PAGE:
All Too Human

Saw this comment from Josh Thayer, in response to a recent photo of me holding a cup of Starbucks coffee:

“Please don’t support the corporate monster that is Starbucks coffee. Support local coffee purveyors Mike!”

Josh – Though I do support the makers of local coffee with frequent purchases, I don’t see much “evil” in successful corporations. However, if there is such a thing as justice in this world, you may find some in the following true story…


In my ongoing quest to maintain the illusion of fitness, I got up once again this morning and jogged across the Golden Gate Bridge. Fueled by a Venti Latte and a double shot of espresso, I left the local Starbucks with my usual levels of energy and ambition, eager to meet the new day and shed a few pounds.

It was a perfect morning. The sun crept over the San Francisco skyline, lighting up the bridge in that specific shade of orange unique to The Golden Gate. The bay shimmered below me in hues of silver and blue, the Marin Headlands twinkled in the distance like a pile of massive emeralds, and a soft breeze off the ocean cooled the sweat on my face. All was right with the world. However, as I reached the Sausalito side and turned back for home, something went horribly wrong.

Technically, I guess it was a cramp, but it felt more like an ice pick tearing into what personal trainers now call the “core.” This wasn’t a “runners stitch” brought about a lack of oxygen. This was something else altogether – a stabbing sensation that literally knocked the wind out of me before vanishing as quickly as it appeared.

Stunned by the sudden pain and gasping for breath, I began to consider the wisdom of that extra espresso when another cramp flew into my guts on the tip of a spear, this one somewhere below my belly button and even more painful than the first.

Clearly, the Starbucks Venti Latte had made it to my colon, where it now conspired with last night’s prime rib and lobster mashed potatoes. Their plan – as best I could tell – seemed to involve an immediate and unscheduled exit from my large intestines.

Like Al Roker and millions of other mostly continent Americans, I am all too human. And yes, I too was once betrayed by that small yet critical muscle that preserves our dignity and separates us from the animals. In fact, some years ago I had a serious conversation with a publisher about compiling a collection of true stories of successful adults who had somehow managed to crap their pants in public. (I swear it’s true.) The details were never flushed out, so to speak, but I couldn’t help but think that a catastrophic failure in the middle of The Golden Gate Bridge would be hard to top. Regardless, it was not an honor I aspired to.

The situation was dire, and I was appalled at how quickly things had devolved. I was about two and half miles from home, and began to calculate the time to my personal toilet if I maintained a steady speed of 7 mph: about 18 minutes. No good. I figured I might have 10 minutes before the ultimate humiliation – maybe less, and concluded that the odds were very much against getting off the bridge unsullied. As if to confirm my fears, another spasm arrived, and this one brought tears to my eyes. Like labor pains, the interval between each successive cramp was becoming shorter and shorter. This was not the “call of nature.” This was more like a shriek.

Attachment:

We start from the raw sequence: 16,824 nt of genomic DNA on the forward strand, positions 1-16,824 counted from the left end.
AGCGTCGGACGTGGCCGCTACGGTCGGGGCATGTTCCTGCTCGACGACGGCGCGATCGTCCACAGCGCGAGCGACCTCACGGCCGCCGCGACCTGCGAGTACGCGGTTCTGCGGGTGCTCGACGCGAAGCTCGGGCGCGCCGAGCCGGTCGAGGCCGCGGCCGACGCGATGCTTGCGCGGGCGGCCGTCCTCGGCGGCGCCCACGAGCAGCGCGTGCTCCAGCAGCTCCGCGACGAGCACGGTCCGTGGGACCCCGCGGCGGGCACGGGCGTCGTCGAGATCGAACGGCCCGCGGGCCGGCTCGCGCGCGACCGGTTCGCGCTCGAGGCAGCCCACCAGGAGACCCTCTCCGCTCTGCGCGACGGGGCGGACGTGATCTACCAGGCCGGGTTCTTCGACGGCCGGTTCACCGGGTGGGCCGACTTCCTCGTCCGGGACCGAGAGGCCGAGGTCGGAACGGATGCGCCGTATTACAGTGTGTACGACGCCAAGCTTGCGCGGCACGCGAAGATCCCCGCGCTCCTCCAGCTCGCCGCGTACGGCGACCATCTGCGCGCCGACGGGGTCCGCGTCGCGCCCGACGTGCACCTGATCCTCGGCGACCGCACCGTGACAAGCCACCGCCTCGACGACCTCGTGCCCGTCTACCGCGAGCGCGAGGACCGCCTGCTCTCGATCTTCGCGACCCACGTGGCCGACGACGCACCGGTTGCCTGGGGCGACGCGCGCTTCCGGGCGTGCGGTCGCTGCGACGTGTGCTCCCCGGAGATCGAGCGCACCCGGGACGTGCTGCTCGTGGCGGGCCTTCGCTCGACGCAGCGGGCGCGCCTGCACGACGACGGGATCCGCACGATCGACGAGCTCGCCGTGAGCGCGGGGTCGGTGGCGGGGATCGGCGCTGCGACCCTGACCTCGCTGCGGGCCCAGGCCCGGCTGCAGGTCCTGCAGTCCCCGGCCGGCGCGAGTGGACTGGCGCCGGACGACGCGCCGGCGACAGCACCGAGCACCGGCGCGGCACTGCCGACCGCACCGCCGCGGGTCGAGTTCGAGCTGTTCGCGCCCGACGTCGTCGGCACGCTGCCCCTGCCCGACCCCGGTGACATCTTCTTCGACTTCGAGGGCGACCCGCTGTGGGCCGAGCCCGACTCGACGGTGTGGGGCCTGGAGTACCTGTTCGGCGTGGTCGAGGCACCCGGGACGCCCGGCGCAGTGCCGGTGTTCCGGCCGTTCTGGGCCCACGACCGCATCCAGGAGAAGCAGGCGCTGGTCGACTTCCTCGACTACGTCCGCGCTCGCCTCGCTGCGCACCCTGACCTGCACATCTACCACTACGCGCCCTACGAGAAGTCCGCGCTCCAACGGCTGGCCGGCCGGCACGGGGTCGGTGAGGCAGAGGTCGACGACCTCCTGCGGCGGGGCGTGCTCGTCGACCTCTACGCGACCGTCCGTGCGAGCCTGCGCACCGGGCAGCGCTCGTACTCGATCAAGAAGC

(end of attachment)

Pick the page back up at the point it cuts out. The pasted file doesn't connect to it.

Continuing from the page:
Obviously, standing still would not fix the problem, and while running was no less risky, it would at least get me closer to a commode. And so I ran. Like Forrest Gump I ran for my life. Every step was a new dimension in pain, and I knew my lower GI tract would soon declare a complete and total mutiny. So I not only ran – I prayed. I prayed for mercy and kindness. I prayed for control. I prayed for some divine intervention, and miracle of miracles, my prayers were answered.

Pictured above is me, a Porta-Potty, and two guys from Vulcan Construction, who happened to be working (on a sewer main of all things) about a mile from my apartment. That’s Larry on the left. He sent me this photo after taking it with my thanks. I didn’t get the other guy’s name, but I’m indebted to them both. As you may know, Porta-Potties on construction sites are not meant for use by the general public, and most of them in San Francisco are locked up when not in use. Thankfully – for both me and the community at large – the men at Vulcan are not proprietary with their Porta-Potty. They allowed me quick access, and asked only for a simple photo in return. I would have given so much more.

I’ll spare you the details of what happened inside. Suffice it to say I made it to a seated posture with maybe half a second to spare, and unleashed what Larry called an homage to Bastille Day. (Construction workers are funnier than you think.)

Likewise, the particulars of my final sprint across the Golden Gate are best left to the imagination. Though I can tell you that many an early morning commuter caught a glimpse of the Dirty Jobs Guy in full flight, stopping every 50 feet to scream frantically at the heavens while making the only face one can possibly make when his entire purpose in life is to not disgrace himself on a national landmark.

On the positive side, I don’t think I’ve ever lost more weight on a 5-mile run.

Thanks, Starbucks!

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